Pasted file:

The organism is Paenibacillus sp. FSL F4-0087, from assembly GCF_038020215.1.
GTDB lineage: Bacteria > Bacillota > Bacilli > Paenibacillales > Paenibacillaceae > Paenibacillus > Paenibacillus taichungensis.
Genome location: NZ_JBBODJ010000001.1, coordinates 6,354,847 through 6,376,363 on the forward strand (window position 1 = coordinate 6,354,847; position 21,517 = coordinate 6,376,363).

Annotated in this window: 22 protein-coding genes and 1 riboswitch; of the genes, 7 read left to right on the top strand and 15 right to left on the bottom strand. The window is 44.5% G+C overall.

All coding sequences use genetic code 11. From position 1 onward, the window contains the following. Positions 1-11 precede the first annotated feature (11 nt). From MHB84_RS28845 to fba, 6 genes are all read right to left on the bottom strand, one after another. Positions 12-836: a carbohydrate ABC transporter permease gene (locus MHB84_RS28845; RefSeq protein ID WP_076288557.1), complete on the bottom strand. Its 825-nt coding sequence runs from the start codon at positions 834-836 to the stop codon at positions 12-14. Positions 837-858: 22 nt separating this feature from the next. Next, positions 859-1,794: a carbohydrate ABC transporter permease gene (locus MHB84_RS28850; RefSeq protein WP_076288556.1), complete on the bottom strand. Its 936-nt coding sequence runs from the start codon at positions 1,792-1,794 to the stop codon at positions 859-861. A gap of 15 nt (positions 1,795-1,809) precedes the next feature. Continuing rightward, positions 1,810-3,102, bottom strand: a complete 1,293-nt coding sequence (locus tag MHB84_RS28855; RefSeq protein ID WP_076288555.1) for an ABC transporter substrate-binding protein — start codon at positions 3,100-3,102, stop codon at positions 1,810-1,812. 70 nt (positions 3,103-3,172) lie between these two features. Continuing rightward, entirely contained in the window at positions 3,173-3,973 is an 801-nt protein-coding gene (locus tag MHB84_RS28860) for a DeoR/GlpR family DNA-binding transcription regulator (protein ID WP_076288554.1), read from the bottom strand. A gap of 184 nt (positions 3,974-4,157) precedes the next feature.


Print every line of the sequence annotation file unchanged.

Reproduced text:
The organism is Paenibacillus sp. FSL F4-0087, from assembly GCF_038020215.1.
GTDB lineage: Bacteria > Bacillota > Bacilli > Paenibacillales > Paenibacillaceae > Paenibacillus > Paenibacillus taichungensis.
Genome location: NZ_JBBODJ010000001.1, coordinates 6,354,847 through 6,376,363 on the forward strand (window position 1 = coordinate 6,354,847; position 21,517 = coordinate 6,376,363).

Annotated in this window: 22 protein-coding genes and 1 riboswitch; of the genes, 7 read left to right on the top strand and 15 right to left on the bottom strand. The window is 44.5% G+C overall.

All coding sequences use genetic code 11. From position 1 onward, the window contains the following. Positions 1-11 precede the first annotated feature (11 nt). From MHB84_RS28845 to fba, 6 genes are all read right to left on the bottom strand, one after another. Positions 12-836: a carbohydrate ABC transporter permease gene (locus MHB84_RS28845; RefSeq protein ID WP_076288557.1), complete on the bottom strand. Its 825-nt coding sequence runs from the start codon at positions 834-836 to the stop codon at positions 12-14. Positions 837-858: 22 nt separating this feature from the next. Next, positions 859-1,794: a carbohydrate ABC transporter permease gene (locus MHB84_RS28850; RefSeq protein WP_076288556.1), complete on the bottom strand. Its 936-nt coding sequence runs from the start codon at positions 1,792-1,794 to the stop codon at positions 859-861. A gap of 15 nt (positions 1,795-1,809) precedes the next feature. Continuing rightward, positions 1,810-3,102, bottom strand: a complete 1,293-nt coding sequence (locus tag MHB84_RS28855; RefSeq protein ID WP_076288555.1) for an ABC transporter substrate-binding protein — start codon at positions 3,100-3,102, stop codon at positions 1,810-1,812. 70 nt (positions 3,103-3,172) lie between these two features. Continuing rightward, entirely contained in the window at positions 3,173-3,973 is an 801-nt protein-coding gene (locus tag MHB84_RS28860) for a DeoR/GlpR family DNA-binding transcription regulator (protein ID WP_076288554.1), read from the bottom strand. A gap of 184 nt (positions 3,974-4,157) precedes the next feature.